Architects have their own language. They use words that have different “everyday” meanings and words that sound completely made up. As a non-architect at my firm, I find it difficult to understand what everyone is talking about, so I decided to go from A to Z, researching, discovering, and learning the lingo.
[n.] a series of arches supported on piers or columns. an arched, roofed-in gallery. an arched or covered passageway, usually with shops on each side. an ornamental carving, as on a piece of furniture, in the form of a row of arches. an establishment containing games of a mechanical and electronic type.
An arcade, to a non-architect, is a fun establishment with pinball machines and video games. To an architect, it’s more. An architect will hear arcade and think arches. Arches are the main element that creates an arcade. Arches allow for stronger support; a series of them can hold up large roofs and span long distances. Diagon Alley in Harry Potter, the Red Keep Courtyard (the room with the map on the floor) in Game of Thrones, and the Coliseum in Rome are examples of what an arcade can look like.
When researching arcades – what is and is not an arcade – I started to lose interest after several searches and image scavenging. An arcade seemed to be only featured in older buildings and architecture, nothing I would see in my every day life. I started to wonder if an arcade was outdated for a reason. Maybe the appeal and beauty isn’t as strong as it used to be. Perhaps it was a failed trend like so many others. So, I took to the city to try to find my own examples. Could I identify an arcade used in practice?
My first stop was Lake Street, where our office is located. After driving up and down, searching for arcades, I finally found an apartment complex that had an arcade-style entrance. It featured several arches that supported an overhead entrance barrier. It stood out against the surrounding buildings, and I found that its uniqueness made it so beautiful.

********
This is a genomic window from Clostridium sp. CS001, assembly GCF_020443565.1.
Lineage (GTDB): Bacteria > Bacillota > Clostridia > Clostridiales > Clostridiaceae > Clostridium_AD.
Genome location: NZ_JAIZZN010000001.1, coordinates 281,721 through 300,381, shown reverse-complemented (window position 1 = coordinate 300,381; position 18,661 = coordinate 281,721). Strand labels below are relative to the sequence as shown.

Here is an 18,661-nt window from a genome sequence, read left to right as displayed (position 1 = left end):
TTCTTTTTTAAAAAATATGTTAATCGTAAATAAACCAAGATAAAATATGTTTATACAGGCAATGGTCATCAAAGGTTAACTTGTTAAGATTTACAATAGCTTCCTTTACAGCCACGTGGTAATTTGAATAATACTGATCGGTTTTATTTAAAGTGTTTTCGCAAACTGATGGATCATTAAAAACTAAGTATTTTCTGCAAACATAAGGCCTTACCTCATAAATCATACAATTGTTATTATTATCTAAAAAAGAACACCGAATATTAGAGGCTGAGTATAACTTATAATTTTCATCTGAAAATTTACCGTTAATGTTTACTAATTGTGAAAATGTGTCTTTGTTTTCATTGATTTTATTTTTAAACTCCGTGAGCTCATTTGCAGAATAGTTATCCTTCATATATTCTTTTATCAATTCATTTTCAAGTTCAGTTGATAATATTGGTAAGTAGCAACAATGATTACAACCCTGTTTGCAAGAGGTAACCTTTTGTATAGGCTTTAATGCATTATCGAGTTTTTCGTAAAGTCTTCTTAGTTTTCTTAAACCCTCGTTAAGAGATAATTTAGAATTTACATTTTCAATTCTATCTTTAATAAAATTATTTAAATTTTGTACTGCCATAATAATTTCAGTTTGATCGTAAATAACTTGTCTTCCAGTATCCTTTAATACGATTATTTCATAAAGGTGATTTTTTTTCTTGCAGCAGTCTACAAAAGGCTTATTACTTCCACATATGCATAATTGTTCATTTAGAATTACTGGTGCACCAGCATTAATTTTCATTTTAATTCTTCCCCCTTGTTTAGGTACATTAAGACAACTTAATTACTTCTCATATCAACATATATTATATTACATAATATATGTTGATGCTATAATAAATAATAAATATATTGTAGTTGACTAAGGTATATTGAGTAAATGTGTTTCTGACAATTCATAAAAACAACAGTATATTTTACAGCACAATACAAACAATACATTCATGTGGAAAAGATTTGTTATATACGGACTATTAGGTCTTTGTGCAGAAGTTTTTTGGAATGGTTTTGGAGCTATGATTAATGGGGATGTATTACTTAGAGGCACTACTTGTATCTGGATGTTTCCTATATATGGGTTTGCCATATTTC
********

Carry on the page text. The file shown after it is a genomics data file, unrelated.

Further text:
Next, I crossed the river into Saint Paul. Saint Paul has historical buildings with unique architecture, so I figured I’d have to find an arcade. Heading east, I eventually I stumbled upon Blair Arcade on Cathedral Hill. The Blair Arcade is a Victorian-style apartment and business complex that has a breath-taking arcade-style interior. When you walk inside, there are a series of large archways that support the skylights overhead. Walking further, you find more archways that continue to support the old brick walls and skylights above, providing a romantic feeling to this semi underground building.
I continued my search, but found just those two examples in my neighborhood. Maybe arcades are outdated due to technology advances or design trends, but they’re still beautiful and have a wow factor. Just as fashion trends cycle around, maybe arcades and arches will make a comeback to compliment the straight lines of modern architecture.